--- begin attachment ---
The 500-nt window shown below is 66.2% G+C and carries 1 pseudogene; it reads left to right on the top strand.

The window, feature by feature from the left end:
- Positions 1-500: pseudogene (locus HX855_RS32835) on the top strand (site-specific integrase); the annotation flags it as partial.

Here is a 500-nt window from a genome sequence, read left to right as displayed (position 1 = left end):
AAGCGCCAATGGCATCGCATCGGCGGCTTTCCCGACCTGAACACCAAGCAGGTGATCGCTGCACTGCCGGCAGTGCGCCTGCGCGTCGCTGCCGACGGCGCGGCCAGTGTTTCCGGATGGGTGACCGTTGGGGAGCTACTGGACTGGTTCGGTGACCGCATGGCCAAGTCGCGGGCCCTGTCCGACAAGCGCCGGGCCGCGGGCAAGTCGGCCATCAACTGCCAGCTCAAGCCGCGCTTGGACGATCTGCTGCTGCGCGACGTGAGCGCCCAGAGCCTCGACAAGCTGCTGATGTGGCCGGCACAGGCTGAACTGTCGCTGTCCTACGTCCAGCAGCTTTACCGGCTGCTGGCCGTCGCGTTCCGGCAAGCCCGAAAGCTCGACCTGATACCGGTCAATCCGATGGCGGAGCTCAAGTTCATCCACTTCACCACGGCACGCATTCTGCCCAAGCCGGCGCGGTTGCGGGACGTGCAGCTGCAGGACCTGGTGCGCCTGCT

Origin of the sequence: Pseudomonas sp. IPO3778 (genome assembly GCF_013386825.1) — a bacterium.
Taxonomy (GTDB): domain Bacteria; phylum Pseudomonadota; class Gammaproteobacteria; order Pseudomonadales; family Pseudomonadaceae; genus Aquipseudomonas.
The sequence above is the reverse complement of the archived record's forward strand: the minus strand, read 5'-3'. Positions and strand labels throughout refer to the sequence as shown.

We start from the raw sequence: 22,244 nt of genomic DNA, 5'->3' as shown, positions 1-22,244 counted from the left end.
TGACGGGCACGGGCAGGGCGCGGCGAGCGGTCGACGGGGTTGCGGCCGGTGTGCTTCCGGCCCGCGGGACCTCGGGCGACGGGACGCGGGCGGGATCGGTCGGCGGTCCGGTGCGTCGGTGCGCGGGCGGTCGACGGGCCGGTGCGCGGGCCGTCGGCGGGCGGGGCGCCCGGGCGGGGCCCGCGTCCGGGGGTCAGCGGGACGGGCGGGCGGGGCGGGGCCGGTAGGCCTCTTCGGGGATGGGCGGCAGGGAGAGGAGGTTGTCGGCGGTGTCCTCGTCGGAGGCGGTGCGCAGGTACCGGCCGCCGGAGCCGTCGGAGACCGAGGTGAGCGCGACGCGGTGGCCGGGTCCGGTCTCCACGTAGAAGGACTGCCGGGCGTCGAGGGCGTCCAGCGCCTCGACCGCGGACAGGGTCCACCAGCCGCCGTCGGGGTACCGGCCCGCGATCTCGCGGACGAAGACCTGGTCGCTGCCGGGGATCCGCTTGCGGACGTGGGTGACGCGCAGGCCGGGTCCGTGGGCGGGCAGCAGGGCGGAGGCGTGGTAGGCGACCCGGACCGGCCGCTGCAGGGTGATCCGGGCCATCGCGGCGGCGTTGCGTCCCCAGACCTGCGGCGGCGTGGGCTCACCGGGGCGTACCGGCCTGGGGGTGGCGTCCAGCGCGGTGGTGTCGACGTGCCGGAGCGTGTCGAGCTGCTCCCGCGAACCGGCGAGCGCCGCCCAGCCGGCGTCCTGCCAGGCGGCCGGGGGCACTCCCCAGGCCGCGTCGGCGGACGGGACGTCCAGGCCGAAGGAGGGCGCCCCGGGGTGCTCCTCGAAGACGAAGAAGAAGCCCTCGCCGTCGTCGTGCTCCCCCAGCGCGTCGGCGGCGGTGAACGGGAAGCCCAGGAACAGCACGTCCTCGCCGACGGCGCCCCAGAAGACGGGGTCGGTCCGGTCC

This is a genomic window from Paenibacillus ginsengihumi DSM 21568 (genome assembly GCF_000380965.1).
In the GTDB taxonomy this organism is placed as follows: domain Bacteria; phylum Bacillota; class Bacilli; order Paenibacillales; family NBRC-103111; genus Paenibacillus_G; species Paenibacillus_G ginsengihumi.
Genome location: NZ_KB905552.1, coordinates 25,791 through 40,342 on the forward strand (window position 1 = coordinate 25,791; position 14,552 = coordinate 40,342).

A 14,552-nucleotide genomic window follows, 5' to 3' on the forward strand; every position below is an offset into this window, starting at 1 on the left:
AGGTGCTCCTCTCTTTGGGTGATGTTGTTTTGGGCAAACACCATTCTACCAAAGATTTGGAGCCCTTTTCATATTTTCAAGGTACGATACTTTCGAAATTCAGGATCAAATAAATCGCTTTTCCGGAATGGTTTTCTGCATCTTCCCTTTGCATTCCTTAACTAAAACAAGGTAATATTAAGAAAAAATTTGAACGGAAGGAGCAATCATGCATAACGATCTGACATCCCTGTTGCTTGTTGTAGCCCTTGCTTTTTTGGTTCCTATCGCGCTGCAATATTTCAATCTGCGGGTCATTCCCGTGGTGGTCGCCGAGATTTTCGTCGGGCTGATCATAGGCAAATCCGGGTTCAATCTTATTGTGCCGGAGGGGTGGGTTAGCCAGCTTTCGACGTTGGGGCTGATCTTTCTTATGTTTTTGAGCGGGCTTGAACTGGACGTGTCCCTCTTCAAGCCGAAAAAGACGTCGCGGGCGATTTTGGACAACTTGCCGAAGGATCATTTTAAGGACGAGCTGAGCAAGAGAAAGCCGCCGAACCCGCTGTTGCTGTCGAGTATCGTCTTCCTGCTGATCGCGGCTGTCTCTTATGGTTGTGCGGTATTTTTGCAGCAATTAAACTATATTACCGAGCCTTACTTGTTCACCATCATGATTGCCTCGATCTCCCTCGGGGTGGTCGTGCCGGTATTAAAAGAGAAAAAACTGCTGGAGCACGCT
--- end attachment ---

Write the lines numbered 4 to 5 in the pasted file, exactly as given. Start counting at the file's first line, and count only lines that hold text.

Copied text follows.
Here is a 500-nt window from a genome sequence, read left to right as displayed (position 1 = left end):
AAGCGCCAATGGCATCGCATCGGCGGCTTTCCCGACCTGAACACCAAGCAGGTGATCGCTGCACTGCCGGCAGTGCGCCTGCGCGTCGCTGCCGACGGCGCGGCCAGTGTTTCCGGATGGGTGACCGTTGGGGAGCTACTGGACTGGTTCGGTGACCGCATGGCCAAGTCGCGGGCCCTGTCCGACAAGCGCCGGGCCGCGGGCAAGTCGGCCATCAACTGCCAGCTCAAGCCGCGCTTGGACGATCTGCTGCTGCGCGACGTGAGCGCCCAGAGCCTCGACAAGCTGCTGATGTGGCCGGCACAGGCTGAACTGTCGCTGTCCTACGTCCAGCAGCTTTACCGGCTGCTGGCCGTCGCGTTCCGGCAAGCCCGAAAGCTCGACCTGATACCGGTCAATCCGATGGCGGAGCTCAAGTTCATCCACTTCACCACGGCACGCATTCTGCCCAAGCCGGCGCGGTTGCGGGACGTGCAGCTGCAGGACCTGGTGCGCCTGCT